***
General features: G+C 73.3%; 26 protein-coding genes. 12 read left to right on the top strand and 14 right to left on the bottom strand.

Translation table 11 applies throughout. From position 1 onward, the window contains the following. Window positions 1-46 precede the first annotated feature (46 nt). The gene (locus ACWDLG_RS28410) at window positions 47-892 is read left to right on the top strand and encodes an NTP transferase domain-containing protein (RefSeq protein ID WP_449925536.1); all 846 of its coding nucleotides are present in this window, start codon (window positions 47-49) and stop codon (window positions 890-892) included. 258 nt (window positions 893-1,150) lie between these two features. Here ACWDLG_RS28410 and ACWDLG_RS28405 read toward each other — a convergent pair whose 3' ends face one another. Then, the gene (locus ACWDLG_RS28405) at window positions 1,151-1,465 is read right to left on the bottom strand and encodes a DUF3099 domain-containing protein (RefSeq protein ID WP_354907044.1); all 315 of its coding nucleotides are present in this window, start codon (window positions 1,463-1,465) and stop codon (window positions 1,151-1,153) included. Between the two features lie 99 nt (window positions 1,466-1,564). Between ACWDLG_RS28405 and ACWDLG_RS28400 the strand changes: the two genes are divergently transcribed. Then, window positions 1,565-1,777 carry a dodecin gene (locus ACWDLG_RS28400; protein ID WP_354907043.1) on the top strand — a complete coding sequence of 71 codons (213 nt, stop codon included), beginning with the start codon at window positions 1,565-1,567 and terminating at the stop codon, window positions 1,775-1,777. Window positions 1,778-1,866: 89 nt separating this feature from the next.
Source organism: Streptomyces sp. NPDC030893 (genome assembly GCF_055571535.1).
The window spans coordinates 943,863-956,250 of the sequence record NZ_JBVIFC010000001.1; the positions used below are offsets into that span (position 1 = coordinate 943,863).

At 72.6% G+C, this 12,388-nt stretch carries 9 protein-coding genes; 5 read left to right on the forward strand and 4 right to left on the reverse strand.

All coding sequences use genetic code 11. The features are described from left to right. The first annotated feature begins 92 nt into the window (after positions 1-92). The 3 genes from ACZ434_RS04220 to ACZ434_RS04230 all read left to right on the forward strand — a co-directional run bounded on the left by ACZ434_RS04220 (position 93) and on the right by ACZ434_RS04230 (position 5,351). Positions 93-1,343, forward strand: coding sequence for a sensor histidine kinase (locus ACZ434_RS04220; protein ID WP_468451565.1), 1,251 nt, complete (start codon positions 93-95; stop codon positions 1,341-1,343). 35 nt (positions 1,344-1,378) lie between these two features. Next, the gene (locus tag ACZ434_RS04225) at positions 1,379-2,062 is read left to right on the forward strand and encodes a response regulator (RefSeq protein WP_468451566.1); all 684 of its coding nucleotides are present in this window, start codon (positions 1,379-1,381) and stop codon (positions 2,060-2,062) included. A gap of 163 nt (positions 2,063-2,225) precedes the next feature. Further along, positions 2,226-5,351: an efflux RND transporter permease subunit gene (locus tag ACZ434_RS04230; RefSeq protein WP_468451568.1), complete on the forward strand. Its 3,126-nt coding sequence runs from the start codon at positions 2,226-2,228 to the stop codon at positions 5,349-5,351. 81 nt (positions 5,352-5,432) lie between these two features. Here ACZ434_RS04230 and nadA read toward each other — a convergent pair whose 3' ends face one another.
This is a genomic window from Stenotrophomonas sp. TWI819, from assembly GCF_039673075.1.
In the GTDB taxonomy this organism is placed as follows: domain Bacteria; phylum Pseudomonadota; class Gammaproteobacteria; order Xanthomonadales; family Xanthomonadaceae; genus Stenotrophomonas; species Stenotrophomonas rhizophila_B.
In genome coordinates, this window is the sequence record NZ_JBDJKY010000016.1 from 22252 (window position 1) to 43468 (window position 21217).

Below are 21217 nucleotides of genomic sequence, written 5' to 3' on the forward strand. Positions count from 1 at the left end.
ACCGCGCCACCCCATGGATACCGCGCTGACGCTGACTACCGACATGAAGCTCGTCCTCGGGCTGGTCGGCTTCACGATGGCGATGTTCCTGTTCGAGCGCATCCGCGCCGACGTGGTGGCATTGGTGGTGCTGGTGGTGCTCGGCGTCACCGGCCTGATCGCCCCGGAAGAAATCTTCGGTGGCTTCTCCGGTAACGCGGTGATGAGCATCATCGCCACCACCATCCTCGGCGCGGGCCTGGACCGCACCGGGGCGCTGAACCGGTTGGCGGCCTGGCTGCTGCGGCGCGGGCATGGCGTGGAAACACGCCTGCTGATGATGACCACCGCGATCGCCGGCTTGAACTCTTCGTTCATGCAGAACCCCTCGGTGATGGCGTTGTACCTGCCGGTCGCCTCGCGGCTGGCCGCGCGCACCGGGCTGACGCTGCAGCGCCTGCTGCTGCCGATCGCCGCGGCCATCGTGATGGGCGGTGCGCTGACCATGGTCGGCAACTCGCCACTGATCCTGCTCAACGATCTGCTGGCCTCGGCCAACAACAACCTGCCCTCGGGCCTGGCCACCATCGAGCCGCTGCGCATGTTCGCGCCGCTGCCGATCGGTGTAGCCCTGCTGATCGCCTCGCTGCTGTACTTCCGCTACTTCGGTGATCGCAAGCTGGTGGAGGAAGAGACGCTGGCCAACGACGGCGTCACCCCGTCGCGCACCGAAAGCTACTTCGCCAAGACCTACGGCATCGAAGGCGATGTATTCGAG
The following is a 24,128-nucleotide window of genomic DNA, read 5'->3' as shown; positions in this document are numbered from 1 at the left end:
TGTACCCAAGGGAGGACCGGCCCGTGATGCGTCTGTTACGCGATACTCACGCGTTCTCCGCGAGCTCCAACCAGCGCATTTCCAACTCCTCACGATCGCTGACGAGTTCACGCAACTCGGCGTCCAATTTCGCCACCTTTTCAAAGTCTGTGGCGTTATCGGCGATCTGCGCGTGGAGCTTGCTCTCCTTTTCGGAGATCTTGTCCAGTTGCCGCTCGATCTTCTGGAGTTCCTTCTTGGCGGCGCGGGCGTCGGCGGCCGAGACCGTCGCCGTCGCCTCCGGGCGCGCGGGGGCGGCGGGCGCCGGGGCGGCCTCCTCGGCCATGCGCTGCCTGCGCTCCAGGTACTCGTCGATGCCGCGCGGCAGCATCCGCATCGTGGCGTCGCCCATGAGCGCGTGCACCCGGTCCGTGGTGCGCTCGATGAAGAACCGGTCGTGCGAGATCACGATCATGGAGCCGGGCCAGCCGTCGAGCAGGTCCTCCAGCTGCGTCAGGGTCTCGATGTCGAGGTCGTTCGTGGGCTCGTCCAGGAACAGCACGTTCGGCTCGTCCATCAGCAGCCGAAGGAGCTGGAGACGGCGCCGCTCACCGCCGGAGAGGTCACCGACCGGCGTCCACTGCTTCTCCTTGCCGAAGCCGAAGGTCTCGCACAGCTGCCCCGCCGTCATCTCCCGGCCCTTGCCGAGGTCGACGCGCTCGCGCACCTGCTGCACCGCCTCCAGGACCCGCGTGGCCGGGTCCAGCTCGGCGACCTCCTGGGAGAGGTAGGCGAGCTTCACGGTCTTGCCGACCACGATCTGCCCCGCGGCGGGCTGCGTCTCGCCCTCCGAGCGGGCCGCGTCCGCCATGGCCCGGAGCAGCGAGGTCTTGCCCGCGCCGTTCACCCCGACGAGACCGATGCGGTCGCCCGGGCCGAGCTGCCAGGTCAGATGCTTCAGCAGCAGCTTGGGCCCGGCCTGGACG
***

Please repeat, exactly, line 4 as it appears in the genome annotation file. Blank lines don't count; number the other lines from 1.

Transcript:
The window spans coordinates 943,863-956,250 of the sequence record NZ_JBVIFC010000001.1; the positions used below are offsets into that span (position 1 = coordinate 943,863).